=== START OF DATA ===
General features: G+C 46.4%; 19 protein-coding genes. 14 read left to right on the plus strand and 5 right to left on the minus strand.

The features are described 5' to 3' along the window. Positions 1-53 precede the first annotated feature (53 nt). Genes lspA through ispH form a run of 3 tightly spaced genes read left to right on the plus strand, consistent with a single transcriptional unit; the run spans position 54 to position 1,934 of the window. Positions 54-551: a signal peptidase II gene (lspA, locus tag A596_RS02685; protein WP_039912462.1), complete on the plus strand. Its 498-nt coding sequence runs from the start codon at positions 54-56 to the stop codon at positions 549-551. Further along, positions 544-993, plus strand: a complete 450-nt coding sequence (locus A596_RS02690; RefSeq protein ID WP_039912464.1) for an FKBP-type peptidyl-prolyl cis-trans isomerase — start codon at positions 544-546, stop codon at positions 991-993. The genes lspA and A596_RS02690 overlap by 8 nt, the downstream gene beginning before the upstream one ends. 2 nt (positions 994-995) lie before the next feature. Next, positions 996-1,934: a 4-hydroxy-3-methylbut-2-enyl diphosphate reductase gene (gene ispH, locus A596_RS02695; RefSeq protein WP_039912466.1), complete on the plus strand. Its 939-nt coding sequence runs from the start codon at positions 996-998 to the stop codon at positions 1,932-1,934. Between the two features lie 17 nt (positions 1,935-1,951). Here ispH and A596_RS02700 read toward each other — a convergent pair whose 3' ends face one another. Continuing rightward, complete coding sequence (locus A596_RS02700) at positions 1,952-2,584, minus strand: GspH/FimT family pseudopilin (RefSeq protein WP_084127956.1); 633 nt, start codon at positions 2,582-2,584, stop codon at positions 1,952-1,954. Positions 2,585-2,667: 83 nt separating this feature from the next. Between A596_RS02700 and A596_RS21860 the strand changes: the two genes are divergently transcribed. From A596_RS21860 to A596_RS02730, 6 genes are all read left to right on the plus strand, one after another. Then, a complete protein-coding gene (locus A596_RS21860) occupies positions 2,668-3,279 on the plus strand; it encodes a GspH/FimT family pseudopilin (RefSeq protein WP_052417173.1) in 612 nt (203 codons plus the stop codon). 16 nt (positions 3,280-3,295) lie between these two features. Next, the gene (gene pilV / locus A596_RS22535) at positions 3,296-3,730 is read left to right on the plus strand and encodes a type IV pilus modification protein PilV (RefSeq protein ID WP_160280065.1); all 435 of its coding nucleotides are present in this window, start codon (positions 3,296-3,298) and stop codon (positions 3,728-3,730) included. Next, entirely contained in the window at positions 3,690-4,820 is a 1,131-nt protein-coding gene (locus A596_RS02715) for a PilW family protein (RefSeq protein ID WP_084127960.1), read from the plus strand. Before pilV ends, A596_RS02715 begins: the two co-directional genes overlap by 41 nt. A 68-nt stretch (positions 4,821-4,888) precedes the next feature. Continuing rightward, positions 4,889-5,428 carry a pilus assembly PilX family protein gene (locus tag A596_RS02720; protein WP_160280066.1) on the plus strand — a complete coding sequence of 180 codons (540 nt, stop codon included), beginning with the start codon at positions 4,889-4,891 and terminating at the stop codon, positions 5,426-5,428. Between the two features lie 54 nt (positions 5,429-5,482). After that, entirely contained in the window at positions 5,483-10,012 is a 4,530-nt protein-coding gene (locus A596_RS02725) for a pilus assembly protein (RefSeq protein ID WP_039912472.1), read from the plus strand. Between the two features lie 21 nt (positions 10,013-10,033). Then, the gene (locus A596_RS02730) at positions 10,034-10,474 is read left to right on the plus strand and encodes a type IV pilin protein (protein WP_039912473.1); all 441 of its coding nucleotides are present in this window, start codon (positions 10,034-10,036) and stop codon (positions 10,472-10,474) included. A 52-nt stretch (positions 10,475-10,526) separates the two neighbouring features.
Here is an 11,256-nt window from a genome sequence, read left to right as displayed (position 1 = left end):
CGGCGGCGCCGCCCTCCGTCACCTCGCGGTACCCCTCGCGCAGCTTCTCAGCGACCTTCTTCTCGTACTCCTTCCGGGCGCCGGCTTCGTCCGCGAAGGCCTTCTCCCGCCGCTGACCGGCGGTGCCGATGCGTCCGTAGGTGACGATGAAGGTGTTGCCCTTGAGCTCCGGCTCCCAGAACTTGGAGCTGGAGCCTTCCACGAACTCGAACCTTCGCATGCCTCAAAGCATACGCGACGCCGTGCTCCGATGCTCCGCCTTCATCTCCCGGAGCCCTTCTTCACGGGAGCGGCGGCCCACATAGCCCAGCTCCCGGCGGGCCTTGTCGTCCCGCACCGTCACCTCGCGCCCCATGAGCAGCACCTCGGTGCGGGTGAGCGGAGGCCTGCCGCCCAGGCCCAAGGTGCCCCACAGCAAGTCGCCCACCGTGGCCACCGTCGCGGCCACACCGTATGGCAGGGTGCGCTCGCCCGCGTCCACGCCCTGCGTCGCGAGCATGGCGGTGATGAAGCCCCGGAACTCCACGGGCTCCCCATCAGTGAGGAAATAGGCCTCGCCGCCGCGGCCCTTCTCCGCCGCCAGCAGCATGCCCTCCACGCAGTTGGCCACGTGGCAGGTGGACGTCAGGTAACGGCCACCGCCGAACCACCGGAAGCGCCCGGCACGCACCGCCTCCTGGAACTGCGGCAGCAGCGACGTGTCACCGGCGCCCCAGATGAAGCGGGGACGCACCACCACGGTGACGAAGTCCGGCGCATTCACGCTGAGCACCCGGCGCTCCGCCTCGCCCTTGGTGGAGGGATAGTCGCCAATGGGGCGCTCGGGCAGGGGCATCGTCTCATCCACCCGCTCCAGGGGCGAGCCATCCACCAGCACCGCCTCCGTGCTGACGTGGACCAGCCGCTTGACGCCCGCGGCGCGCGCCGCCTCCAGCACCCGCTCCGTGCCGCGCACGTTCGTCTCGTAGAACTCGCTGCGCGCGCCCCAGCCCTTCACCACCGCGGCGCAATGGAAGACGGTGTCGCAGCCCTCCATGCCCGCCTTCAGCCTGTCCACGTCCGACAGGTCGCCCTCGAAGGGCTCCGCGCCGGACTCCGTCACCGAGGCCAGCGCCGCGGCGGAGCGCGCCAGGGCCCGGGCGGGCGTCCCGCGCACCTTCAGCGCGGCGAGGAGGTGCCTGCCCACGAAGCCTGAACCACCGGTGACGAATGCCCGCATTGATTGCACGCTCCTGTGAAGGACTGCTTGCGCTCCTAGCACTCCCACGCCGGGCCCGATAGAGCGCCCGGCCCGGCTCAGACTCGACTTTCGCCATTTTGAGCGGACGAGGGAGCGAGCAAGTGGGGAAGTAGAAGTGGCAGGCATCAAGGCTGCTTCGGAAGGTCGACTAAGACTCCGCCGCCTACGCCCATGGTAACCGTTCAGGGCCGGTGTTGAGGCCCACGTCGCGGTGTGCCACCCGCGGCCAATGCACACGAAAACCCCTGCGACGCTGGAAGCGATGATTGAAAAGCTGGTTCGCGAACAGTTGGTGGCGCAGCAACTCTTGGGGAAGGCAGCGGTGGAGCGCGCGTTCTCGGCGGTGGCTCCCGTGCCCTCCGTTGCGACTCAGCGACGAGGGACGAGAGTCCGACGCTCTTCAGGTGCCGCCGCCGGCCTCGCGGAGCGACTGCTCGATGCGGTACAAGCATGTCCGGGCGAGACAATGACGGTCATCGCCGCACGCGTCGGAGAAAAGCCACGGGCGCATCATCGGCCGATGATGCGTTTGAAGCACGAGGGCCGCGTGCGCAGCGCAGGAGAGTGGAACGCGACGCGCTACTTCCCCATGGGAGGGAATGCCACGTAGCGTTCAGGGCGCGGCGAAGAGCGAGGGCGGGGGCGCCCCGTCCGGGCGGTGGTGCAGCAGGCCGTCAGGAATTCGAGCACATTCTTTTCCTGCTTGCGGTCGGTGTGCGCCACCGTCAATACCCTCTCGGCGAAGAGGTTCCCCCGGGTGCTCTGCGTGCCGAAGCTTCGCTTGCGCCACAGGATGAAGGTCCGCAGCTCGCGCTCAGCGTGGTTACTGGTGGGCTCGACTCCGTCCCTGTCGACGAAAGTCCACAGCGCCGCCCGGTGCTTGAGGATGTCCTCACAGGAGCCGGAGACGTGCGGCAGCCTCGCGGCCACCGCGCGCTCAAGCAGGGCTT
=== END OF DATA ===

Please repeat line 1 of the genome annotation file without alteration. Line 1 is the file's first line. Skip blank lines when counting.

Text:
General features: G+C 46.4%; 19 protein-coding genes. 14 read left to right on the plus strand and 5 right to left on the minus strand.